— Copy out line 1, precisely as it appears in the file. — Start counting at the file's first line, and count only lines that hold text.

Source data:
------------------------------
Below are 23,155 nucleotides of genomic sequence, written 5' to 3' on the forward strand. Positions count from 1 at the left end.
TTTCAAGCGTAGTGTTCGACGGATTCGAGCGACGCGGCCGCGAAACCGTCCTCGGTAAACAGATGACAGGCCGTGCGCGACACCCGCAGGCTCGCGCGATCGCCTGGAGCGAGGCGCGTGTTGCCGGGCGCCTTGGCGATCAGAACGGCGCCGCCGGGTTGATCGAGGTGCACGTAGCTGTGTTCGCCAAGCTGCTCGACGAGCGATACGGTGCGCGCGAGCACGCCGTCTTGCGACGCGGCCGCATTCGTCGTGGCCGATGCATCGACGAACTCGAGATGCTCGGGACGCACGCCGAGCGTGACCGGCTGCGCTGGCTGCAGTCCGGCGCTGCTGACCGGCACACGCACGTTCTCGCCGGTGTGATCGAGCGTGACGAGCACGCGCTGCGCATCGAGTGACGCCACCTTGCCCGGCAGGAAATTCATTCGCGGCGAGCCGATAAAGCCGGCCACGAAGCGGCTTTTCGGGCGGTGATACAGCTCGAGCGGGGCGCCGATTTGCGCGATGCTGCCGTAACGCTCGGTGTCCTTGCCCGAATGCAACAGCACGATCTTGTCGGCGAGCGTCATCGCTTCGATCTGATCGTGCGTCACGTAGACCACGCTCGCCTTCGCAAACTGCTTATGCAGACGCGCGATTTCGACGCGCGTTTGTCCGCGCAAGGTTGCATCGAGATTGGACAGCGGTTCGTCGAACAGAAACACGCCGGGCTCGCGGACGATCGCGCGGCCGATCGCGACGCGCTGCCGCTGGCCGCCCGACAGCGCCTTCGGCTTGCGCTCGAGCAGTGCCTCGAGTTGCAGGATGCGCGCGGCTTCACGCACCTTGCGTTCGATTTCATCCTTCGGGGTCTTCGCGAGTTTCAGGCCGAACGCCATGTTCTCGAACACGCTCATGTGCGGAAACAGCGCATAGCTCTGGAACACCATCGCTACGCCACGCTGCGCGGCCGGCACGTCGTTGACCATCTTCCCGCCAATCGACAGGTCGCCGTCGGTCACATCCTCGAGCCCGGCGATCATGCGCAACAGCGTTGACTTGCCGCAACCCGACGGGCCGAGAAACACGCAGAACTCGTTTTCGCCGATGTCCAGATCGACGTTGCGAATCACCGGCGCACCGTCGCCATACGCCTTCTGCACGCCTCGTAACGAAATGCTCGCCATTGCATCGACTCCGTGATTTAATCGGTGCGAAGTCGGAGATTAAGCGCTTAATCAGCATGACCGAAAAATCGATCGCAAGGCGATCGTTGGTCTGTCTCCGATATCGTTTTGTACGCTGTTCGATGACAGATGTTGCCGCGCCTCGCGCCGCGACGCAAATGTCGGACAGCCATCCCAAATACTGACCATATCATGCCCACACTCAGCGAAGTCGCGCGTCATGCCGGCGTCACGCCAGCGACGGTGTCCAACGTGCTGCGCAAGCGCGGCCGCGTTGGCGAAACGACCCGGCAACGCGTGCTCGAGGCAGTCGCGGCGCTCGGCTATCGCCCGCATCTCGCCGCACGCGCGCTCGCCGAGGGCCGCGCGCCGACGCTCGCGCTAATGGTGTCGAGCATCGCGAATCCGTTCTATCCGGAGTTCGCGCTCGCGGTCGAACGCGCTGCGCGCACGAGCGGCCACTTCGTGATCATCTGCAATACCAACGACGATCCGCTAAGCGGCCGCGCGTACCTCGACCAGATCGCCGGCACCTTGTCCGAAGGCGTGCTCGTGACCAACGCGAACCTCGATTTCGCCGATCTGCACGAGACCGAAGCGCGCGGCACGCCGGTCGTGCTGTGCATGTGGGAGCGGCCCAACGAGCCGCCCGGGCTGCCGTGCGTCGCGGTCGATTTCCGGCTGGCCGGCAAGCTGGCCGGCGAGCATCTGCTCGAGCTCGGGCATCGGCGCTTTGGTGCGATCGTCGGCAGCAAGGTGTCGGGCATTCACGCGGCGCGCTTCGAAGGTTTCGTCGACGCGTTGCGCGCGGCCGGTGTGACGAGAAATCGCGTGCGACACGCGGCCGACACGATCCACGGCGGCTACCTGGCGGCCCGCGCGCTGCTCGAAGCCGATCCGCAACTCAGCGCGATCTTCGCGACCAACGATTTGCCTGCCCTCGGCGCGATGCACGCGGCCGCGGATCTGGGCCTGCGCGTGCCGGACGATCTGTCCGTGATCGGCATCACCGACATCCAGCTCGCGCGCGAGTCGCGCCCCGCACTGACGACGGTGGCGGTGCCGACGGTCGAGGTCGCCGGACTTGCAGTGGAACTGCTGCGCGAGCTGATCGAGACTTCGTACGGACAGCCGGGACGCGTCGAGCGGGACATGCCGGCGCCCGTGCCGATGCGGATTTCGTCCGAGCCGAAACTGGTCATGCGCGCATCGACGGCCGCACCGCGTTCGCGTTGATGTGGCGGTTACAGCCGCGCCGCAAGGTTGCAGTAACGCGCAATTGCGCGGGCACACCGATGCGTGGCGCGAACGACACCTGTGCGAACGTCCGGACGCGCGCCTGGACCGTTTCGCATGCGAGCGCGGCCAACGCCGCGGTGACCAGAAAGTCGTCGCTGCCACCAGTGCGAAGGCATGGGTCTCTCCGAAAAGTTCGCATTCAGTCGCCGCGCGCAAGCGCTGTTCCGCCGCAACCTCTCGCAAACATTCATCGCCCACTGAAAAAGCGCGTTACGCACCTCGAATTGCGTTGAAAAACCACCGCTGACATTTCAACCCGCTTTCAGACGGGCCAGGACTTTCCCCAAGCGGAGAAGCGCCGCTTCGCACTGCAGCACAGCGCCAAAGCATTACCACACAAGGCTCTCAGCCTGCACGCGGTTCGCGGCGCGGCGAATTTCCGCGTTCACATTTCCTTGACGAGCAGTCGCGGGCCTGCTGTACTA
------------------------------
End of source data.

Below are 23,155 nucleotides of genomic sequence, written 5' to 3' on the forward strand. Positions count from 1 at the left end.